Fischer continued: “The mission in Libya is risky and the new players on the ground are unclear as regards strategy and the future of the country.” But such concerns “are not an alternative to action,” he declared, because “in this region, we are speaking about immediate European and German security interests.” It is “naive to think that the most populous and economically powerful country of the European Union could or should stay out of things there.”
This Joschka Fischer the ardent warrior is the same Joschka Fischer who only a few years ago was one of Europe’s most passionate pacifists. It was Fischer who in 2003 zealously defended the right of Iraqi dictator Saddam Hussein to remain in power, and who directly challenged the United States over the justifications for possible military action against Iraq, insisting that U.S. President George W Bush should give peace a chance.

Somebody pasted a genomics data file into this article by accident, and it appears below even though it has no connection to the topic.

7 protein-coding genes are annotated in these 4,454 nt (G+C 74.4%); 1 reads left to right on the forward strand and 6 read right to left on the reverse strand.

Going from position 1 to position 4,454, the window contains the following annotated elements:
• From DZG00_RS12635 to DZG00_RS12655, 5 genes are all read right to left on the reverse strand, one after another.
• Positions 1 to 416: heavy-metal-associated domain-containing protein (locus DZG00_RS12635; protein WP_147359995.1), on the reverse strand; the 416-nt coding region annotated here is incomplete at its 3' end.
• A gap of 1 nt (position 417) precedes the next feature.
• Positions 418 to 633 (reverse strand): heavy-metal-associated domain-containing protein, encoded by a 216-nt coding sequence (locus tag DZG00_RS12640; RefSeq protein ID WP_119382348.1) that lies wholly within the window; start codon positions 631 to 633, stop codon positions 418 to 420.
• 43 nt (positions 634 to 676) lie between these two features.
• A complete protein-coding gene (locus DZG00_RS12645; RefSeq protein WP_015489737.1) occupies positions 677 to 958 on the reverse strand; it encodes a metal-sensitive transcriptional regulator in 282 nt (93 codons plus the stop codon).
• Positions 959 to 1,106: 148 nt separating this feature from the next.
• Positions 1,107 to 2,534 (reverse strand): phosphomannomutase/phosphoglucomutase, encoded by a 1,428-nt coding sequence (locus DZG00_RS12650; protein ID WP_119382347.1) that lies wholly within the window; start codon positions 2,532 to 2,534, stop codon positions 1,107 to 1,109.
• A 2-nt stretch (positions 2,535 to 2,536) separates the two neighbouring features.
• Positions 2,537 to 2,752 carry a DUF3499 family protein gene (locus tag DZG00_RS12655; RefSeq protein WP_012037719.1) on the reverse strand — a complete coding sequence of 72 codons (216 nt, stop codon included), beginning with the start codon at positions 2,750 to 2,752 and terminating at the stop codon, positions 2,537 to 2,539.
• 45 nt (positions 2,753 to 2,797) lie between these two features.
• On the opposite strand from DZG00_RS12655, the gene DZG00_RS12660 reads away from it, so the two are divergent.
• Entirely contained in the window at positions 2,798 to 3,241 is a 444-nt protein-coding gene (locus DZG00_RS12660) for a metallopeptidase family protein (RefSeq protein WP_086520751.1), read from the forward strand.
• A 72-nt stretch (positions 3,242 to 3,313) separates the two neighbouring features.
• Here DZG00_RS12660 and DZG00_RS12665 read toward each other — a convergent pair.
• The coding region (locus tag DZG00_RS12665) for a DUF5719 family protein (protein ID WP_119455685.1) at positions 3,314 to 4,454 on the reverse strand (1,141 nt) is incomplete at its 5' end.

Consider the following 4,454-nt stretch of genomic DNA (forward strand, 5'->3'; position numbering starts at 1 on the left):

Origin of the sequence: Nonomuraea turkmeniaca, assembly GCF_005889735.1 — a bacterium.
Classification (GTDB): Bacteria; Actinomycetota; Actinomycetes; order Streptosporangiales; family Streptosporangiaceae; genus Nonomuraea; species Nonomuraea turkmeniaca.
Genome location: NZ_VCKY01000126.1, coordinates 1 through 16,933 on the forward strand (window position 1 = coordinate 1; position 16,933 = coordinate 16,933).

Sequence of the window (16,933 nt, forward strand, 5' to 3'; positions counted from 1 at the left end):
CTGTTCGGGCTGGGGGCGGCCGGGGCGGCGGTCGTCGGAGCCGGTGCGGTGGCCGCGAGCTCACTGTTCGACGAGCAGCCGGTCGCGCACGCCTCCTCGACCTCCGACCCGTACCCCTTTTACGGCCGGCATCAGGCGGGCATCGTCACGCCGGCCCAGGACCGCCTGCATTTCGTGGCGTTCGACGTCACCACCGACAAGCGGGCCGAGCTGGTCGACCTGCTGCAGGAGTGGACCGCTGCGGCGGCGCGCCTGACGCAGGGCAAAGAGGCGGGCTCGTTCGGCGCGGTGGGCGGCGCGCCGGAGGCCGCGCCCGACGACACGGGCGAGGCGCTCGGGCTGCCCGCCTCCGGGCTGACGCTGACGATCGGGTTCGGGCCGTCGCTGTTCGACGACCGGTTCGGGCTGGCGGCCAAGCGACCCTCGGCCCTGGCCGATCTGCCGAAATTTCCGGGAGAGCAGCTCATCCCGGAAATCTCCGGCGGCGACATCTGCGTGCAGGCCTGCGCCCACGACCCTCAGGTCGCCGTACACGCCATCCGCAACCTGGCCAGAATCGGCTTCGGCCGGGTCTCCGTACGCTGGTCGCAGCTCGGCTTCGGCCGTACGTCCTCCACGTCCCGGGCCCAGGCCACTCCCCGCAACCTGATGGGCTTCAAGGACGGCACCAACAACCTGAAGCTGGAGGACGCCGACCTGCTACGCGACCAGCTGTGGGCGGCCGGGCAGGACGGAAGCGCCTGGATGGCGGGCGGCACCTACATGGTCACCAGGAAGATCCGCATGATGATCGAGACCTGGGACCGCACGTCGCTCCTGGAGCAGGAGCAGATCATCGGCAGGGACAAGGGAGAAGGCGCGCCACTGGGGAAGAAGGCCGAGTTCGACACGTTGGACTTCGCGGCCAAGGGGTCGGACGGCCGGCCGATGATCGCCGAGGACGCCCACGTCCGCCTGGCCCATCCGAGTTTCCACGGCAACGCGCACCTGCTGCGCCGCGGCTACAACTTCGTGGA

Over in the United Kingdom, Armed Forces Minister Nick Harvey was asked how long Britain would be involved in the military operation in Libya. He replied: “How long is a piece of string? We don’t know how long this is going to go on for.” His comments came after a defiant Gaddafi made a speech on Libyan state television promising “a long, drawn-out war with no limits” and warning: “In the short term, we’ll beat them, in the long term, we’ll beat them.”
In an interview with the BBC, Harvey admitted that the Western intervention could result in a “stalemate” between Gaddafi and the rebels, which could lead to a partition of Libya, with each side holding on to different parts of the country. Harvey also refused to rule out the deployment of British ground troops to the country.